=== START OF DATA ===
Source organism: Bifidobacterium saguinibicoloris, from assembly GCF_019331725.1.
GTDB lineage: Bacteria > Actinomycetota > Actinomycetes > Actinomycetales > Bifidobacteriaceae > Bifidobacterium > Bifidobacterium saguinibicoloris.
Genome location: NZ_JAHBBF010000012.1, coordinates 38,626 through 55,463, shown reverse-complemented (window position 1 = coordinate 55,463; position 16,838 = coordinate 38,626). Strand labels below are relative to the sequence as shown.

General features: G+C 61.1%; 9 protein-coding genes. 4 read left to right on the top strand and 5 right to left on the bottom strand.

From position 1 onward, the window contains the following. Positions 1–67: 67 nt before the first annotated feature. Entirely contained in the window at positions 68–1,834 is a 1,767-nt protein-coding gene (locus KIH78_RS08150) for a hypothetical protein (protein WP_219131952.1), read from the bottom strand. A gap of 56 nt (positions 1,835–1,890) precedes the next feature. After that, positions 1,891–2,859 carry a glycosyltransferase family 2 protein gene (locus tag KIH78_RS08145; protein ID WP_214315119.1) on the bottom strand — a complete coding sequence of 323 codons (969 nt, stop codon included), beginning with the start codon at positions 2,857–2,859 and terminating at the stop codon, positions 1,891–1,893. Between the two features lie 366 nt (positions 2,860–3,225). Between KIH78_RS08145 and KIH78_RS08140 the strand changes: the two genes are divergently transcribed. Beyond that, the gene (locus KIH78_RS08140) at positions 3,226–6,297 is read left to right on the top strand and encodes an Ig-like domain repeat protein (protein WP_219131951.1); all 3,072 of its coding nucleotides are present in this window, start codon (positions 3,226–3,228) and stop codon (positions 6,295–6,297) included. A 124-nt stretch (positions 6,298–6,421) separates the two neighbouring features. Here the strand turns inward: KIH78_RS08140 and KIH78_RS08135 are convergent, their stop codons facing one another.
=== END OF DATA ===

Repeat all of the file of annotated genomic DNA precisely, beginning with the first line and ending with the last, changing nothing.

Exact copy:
Source organism: Bifidobacterium saguinibicoloris, from assembly GCF_019331725.1.
GTDB lineage: Bacteria > Actinomycetota > Actinomycetes > Actinomycetales > Bifidobacteriaceae > Bifidobacterium > Bifidobacterium saguinibicoloris.
Genome location: NZ_JAHBBF010000012.1, coordinates 38,626 through 55,463, shown reverse-complemented (window position 1 = coordinate 55,463; position 16,838 = coordinate 38,626). Strand labels below are relative to the sequence as shown.

General features: G+C 61.1%; 9 protein-coding genes. 4 read left to right on the top strand and 5 right to left on the bottom strand.

From position 1 onward, the window contains the following. Positions 1–67: 67 nt before the first annotated feature. Entirely contained in the window at positions 68–1,834 is a 1,767-nt protein-coding gene (locus KIH78_RS08150) for a hypothetical protein (protein WP_219131952.1), read from the bottom strand. A gap of 56 nt (positions 1,835–1,890) precedes the next feature. After that, positions 1,891–2,859 carry a glycosyltransferase family 2 protein gene (locus tag KIH78_RS08145; protein ID WP_214315119.1) on the bottom strand — a complete coding sequence of 323 codons (969 nt, stop codon included), beginning with the start codon at positions 2,857–2,859 and terminating at the stop codon, positions 1,891–1,893. Between the two features lie 366 nt (positions 2,860–3,225). Between KIH78_RS08145 and KIH78_RS08140 the strand changes: the two genes are divergently transcribed. Beyond that, the gene (locus KIH78_RS08140) at positions 3,226–6,297 is read left to right on the top strand and encodes an Ig-like domain repeat protein (protein WP_219131951.1); all 3,072 of its coding nucleotides are present in this window, start codon (positions 3,226–3,228) and stop codon (positions 6,295–6,297) included. A 124-nt stretch (positions 6,298–6,421) separates the two neighbouring features. Here the strand turns inward: KIH78_RS08140 and KIH78_RS08135 are convergent, their stop codons facing one another.